And you wonder why they can't balance the budget.
Forty-eight members of the House and three from the Senate had more than $10,000 in family credit card debt last year, with some carrying balances totaling more than $50,000, according to their personal financial disclosure reports.
The recent filings reflect both one-term large charges paid off promptly and longstanding debts carried on the same cards over years. In the latter cases, credit cards are often a poor choice because of their high interest rates and hidden fees, personal finance experts said. The average interest rate paid on credit cards nationally in 2005 was 14 percent, according to creditcards.com, well above the rate for other forms of personal debt.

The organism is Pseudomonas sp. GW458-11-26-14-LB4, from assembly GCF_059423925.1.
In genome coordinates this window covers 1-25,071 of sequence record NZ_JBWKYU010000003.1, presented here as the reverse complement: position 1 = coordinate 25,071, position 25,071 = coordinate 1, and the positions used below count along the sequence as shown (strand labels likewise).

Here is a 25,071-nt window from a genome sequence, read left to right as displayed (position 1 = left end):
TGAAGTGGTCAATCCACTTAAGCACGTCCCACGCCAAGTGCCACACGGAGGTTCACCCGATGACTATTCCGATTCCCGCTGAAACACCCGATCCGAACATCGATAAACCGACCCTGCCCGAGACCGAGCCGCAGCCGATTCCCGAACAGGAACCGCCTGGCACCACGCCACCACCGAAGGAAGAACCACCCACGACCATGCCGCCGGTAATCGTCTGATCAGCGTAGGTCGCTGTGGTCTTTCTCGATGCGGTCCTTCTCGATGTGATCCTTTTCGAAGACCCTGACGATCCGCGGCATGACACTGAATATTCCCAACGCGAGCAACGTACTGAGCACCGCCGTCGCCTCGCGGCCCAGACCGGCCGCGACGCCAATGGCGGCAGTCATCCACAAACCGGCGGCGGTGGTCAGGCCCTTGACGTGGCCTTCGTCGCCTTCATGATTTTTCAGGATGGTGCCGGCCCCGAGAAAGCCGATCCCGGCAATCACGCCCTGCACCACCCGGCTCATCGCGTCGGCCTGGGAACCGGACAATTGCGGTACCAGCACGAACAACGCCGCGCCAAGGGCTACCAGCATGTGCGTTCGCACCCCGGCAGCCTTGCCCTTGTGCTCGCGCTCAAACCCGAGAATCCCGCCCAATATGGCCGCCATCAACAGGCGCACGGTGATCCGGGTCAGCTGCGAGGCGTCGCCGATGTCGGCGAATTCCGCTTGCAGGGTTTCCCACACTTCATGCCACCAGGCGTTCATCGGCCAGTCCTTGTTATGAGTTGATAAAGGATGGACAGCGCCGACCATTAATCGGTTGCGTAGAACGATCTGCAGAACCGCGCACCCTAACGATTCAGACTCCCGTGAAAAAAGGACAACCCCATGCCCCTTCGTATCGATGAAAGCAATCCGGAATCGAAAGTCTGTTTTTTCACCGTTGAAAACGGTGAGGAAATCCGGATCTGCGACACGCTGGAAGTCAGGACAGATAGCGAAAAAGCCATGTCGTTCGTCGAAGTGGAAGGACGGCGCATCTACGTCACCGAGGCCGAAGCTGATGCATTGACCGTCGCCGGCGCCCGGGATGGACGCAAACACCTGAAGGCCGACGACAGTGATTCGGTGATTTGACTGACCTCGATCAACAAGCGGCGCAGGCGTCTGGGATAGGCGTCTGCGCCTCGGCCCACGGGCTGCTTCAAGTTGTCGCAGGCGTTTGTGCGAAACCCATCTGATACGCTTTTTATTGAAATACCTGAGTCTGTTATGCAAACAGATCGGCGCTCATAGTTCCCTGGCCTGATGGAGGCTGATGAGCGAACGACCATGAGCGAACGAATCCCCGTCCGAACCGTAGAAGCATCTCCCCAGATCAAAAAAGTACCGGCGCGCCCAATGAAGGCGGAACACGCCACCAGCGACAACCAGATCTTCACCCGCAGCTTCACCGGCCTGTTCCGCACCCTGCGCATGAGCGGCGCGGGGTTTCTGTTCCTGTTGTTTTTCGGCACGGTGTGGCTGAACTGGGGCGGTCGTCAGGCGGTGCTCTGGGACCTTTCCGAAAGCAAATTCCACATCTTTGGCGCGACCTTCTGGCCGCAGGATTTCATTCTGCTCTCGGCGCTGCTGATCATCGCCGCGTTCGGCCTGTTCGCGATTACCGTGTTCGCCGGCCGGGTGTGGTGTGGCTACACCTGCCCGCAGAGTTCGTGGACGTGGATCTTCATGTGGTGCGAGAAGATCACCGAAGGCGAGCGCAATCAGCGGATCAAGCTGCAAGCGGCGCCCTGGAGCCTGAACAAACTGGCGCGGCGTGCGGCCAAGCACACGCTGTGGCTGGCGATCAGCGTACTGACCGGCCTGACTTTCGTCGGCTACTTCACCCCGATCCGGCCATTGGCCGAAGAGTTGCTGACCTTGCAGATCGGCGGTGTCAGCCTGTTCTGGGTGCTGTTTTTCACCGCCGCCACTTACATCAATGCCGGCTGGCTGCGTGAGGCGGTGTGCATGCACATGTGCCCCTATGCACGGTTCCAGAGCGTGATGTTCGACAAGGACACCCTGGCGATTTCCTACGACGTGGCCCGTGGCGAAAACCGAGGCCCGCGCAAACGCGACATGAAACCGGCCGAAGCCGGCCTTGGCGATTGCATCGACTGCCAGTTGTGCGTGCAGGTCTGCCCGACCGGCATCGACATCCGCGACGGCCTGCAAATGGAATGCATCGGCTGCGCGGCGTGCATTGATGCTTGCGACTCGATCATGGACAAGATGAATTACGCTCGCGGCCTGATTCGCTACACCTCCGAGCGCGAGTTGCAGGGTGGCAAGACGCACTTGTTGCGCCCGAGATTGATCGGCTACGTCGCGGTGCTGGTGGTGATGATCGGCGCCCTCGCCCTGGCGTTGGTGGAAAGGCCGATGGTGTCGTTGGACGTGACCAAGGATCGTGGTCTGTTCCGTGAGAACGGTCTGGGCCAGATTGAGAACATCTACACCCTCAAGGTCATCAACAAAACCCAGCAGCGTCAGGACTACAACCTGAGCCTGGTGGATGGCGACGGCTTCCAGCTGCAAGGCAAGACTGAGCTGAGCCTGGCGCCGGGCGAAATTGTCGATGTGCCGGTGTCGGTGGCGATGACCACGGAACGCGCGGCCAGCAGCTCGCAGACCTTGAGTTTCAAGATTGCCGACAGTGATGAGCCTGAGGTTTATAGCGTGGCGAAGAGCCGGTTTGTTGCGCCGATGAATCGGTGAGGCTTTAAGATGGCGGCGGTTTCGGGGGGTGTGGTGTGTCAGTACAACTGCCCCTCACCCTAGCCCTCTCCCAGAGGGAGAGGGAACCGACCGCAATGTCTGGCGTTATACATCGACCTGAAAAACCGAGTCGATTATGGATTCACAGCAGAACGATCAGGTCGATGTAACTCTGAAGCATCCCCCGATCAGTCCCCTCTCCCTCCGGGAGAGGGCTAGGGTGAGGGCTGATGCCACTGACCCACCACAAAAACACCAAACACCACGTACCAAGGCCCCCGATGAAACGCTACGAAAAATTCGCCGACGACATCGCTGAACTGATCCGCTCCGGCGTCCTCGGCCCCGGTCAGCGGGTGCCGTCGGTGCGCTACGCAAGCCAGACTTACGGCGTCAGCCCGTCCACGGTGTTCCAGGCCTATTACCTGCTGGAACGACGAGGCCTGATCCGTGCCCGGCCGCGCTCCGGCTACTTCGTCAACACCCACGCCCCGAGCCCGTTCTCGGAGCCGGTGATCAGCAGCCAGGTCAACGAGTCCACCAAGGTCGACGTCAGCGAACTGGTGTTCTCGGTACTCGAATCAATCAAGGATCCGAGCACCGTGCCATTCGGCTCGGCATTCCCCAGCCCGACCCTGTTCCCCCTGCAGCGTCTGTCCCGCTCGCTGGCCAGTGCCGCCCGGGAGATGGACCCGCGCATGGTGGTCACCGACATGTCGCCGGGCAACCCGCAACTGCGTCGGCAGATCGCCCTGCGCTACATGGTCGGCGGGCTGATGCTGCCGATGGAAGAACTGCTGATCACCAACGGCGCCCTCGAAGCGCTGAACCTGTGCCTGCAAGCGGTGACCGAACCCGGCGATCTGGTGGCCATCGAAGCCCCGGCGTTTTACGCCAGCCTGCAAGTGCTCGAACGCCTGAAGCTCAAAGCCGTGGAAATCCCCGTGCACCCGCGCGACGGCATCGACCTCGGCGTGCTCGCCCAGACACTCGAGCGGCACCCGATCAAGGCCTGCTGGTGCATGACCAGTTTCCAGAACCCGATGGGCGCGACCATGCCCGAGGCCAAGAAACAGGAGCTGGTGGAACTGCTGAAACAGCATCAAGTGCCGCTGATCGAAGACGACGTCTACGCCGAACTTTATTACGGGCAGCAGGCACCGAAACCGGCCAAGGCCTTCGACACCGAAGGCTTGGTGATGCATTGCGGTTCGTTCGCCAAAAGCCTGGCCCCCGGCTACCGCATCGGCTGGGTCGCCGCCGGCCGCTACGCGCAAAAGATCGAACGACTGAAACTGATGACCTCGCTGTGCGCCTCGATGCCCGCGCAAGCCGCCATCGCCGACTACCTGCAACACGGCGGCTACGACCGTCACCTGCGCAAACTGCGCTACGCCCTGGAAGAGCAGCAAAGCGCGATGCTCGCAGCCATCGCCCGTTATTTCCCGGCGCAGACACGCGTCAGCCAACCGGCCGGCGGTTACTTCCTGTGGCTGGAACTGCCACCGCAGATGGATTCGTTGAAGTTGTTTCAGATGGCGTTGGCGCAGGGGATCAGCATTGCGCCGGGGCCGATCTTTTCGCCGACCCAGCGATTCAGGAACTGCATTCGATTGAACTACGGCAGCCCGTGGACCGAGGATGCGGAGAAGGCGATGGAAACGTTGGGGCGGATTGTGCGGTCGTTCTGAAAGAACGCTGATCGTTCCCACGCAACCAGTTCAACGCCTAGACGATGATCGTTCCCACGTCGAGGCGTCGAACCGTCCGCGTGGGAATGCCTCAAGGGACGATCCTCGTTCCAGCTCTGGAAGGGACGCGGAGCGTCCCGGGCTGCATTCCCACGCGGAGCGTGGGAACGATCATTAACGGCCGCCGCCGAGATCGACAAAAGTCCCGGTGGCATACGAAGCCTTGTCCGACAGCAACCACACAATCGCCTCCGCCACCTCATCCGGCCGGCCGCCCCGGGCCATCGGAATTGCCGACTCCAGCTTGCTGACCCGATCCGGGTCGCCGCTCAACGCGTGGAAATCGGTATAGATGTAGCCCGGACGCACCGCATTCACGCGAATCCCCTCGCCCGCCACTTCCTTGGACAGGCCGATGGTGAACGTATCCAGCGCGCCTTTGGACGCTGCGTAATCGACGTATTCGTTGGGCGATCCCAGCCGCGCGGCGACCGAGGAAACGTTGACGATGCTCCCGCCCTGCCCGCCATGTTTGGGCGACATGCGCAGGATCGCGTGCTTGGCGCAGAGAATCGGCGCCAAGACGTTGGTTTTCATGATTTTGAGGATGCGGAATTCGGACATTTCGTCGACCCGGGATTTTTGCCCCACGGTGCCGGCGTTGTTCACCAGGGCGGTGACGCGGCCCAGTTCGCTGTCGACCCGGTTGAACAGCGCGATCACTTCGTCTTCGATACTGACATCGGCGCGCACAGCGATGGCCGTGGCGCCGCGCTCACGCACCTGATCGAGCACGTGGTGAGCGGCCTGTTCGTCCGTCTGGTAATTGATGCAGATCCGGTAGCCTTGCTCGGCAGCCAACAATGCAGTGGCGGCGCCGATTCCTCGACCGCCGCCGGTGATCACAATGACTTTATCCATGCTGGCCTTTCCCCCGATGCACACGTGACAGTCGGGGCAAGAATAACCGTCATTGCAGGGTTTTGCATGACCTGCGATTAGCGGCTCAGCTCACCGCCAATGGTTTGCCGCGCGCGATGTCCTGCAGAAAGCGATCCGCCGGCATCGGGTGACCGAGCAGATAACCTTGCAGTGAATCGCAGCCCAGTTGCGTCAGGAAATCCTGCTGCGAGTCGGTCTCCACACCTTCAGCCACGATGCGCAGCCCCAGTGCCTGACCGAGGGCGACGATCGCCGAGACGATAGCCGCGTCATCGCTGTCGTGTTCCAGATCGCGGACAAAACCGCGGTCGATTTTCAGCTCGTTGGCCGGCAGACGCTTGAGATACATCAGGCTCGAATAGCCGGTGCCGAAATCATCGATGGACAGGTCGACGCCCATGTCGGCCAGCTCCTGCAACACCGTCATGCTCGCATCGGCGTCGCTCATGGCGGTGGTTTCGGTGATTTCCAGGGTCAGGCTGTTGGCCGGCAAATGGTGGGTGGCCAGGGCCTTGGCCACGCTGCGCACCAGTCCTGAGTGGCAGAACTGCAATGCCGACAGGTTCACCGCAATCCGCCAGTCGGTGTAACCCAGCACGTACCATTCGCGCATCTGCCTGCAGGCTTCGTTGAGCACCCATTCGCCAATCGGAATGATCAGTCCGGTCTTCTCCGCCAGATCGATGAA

Most of the lawmakers with high card debt, though, denied they were poorly managing their own finances, saying they were beating the prevailing rates and avoiding the high fees. Although most said they were keeping a close eye on their credit scores, some said the rating was not a concern to them because they weren't planning to borrow money soon. Strange. They don't seem to mind "borrowing" our money.